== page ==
In 2004, the Hong Kong government accepted the Convention for the Safeguarding of the Intangible Cultural Heritage adopted by UNESCO.
The Convention stipulates that ICH, such as oral traditions and expressions, performing arts, social practices, rituals and festive events should be safeguarded in numerous ways, including launching one or more ICH inventories, and updating them regularly.
In June 2014, the Hong Kong government launched the city's first ICH inventory, which comprised 480 items.
To prioritize resources for ICH, the government chose 20 items, including Cantonese Opera and a paper-crafting technique, and in August 2017, it launched the first Representative List of the Intangible Cultural Heritage of Hong Kong.
From 2006 to 2021, a total of 12 Hong Kong ICH items were inscribed as national ICH. In 2009, Cantonese Opera was added to UNESCO's Representative List of the Intangible Cultural Heritage of Humanity, becoming a world-class cultural item.
Many people believed it was a waste of time to preserve ICH. However, Siu said it was not about a particular industry or art form, but passing down the value of an art form.
Siu said Japan was the first nation to protect ICH through legislation.
In Japan, artists with unique craftsmanship are regarded as "national treasures".In giving them higher social status and economic support, the country preserves many traditional crafts, such as carving, ceramics and the kimono, at a high level.
Hong Kong paper-crafting master Hui Ka-hung is a good case in point.
For a long time, he was known as Zhi Zha Lao, a disparaging term for those working in the paper-crafting industry.
Dating back hundreds of years, this art involves using simple materials, including bamboo splints, rice paper strips, colored papers and silk fabrics, to make objects such as paper lanterns, floral tributes, dragons and Chinese unicorns. Paper-crafting products are commonly seen at traditional festive celebrations and religious rituals.
During the 1950s and '60s, the paper-crafting industry peaked, with numerous artworks being exported to countries such as the United Kingdom, the United States and Canada. As Hong Kong's economic structure changed dramatically in the following years, the industry gradually declined.
Hui started his career in the 1970s at the age of 8, and two years later, he became an apprentice to a craftsman making lion costumes. Hui had a passion for lion dancing, a traditional Chinese dance form in which performers wear such costumes to mimic the animal's movements.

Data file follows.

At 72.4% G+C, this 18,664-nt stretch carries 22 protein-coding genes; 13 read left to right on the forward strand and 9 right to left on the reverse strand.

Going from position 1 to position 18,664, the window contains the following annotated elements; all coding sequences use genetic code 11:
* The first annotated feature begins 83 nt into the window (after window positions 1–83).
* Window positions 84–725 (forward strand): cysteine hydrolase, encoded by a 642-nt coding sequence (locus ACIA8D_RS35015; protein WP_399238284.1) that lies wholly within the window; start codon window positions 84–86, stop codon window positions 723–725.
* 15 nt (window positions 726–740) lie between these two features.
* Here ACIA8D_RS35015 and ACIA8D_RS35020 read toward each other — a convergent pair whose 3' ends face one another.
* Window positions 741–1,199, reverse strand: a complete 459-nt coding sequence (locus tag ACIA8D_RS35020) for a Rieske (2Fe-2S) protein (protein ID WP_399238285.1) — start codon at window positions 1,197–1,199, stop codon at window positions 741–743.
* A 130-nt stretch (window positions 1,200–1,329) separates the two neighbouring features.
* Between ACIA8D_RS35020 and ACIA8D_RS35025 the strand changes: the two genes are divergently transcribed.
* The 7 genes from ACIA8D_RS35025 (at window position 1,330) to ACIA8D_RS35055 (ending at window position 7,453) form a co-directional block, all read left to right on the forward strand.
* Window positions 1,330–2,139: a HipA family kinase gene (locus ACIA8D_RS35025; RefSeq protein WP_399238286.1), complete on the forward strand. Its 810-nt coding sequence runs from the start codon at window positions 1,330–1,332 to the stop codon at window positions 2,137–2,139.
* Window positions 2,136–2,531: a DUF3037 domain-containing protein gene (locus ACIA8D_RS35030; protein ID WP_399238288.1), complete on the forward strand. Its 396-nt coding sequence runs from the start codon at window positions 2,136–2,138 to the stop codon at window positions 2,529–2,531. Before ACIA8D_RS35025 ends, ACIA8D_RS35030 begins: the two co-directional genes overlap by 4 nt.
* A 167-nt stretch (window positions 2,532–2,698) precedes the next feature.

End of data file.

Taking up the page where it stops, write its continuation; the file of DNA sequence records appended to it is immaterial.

Earning only HK$4,000 a month, Hui honed his skills for a decade.
When he was about 20, he launched his paper-crafting business, Hung C. Lau Ltd.Making products by hand was highly inefficient, and Hui often spent five or six days on a small item. However, despite the low pay, he enjoyed the work.
For more than a decade Hui struggled to keep the business going, until 2017, when Paper Crafting Technique was inscribed onto the first Representative List of Hong Kong's ICH.
Hui's career and life changed dramatically as more attention was paid to his craftsmanship. He was invited to exhibit his work in front of San Francisco City Hall in the U.S. to mark the 20th anniversary of Hong Kong's return to the motherland.
It took Hui several months to make half a dozen 6-meter-high paper vases, which were displayed in San Francisco for three months.
More unexpected opportunities came his way. In 2019, several foreigners visited Hui's store. They were from the Golden Dragon Museum, an institution in Bendigo, a city in the Australian state of Victoria that is dedicated to the culture and history of Chinese Australians. The visitors invited Hui to make a gold dragon for them, as the museum traditionally collects such items every 50 years.
One month later, the governor of Victoria visited Hong Kong to sign the contract with Hui.
Hui formed a team of more than 20 people, who spent seven months making a paper dragon with thousands of gold scales on its body.
After the dragon was completed, the museum invited Hui and his team to take part in a dragon dance performance in Bendigo. Holding the golden dragon, Hui walked at the head of his team and the performers surrounded by thousands of local residents, who called him "Father of the dragon".
"It was one of the most unforgettable moments of my life, and I'm glad so many foreigners appreciated the craft from Hong Kong," he said.
The performance made headlines in many newspapers, with one saying it signaled that "Hong Kong traditions are going global".